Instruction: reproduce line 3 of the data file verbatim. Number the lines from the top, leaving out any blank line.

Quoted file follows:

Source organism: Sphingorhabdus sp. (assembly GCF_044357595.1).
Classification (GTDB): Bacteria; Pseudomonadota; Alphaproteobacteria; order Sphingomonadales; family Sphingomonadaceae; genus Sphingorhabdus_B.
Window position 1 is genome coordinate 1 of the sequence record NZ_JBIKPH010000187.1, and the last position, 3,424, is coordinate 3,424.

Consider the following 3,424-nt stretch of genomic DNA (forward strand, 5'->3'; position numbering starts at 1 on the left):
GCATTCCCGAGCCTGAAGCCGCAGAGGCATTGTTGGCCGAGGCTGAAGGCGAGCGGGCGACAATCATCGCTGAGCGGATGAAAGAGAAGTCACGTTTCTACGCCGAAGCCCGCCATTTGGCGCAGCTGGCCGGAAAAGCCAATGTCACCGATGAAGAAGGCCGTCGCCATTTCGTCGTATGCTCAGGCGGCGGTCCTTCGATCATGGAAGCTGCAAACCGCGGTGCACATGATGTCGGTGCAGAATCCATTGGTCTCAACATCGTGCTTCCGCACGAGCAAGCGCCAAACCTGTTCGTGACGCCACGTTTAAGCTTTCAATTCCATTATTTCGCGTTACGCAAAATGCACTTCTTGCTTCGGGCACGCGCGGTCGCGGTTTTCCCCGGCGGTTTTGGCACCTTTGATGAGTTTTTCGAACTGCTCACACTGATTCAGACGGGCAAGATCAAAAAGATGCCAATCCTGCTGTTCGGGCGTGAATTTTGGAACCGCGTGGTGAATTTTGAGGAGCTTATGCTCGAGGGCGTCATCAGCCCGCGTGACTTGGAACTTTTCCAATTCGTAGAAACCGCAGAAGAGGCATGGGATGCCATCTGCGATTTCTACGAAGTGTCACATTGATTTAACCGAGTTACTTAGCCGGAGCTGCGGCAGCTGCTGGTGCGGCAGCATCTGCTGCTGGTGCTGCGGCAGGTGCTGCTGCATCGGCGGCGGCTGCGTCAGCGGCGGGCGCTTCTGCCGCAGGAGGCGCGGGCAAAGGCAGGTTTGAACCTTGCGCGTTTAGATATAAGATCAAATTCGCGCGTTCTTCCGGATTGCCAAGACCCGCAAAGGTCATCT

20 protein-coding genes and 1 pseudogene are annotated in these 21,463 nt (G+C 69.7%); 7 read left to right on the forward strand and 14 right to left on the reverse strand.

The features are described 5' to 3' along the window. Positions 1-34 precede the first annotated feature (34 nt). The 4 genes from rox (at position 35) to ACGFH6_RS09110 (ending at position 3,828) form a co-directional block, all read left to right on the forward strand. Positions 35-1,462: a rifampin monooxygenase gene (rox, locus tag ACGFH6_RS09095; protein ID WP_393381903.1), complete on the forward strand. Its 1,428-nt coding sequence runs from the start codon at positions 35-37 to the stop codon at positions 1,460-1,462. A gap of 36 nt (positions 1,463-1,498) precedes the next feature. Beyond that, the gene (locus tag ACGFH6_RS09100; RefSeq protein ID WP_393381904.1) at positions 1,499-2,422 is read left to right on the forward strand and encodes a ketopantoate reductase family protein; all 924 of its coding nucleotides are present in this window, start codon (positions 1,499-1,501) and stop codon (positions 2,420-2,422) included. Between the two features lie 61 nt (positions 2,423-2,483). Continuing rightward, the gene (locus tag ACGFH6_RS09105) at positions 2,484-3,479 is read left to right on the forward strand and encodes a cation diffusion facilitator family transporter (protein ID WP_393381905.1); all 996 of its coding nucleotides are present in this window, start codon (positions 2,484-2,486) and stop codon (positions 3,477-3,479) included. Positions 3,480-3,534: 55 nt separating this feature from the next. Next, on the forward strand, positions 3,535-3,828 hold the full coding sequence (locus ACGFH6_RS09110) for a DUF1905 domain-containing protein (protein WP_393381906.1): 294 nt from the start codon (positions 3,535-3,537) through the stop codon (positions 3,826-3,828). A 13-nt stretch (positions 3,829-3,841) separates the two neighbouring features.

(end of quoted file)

Window position 1 is genome coordinate 1 of the sequence record NZ_JBIKPH010000187.1, and the last position, 3,424, is coordinate 3,424.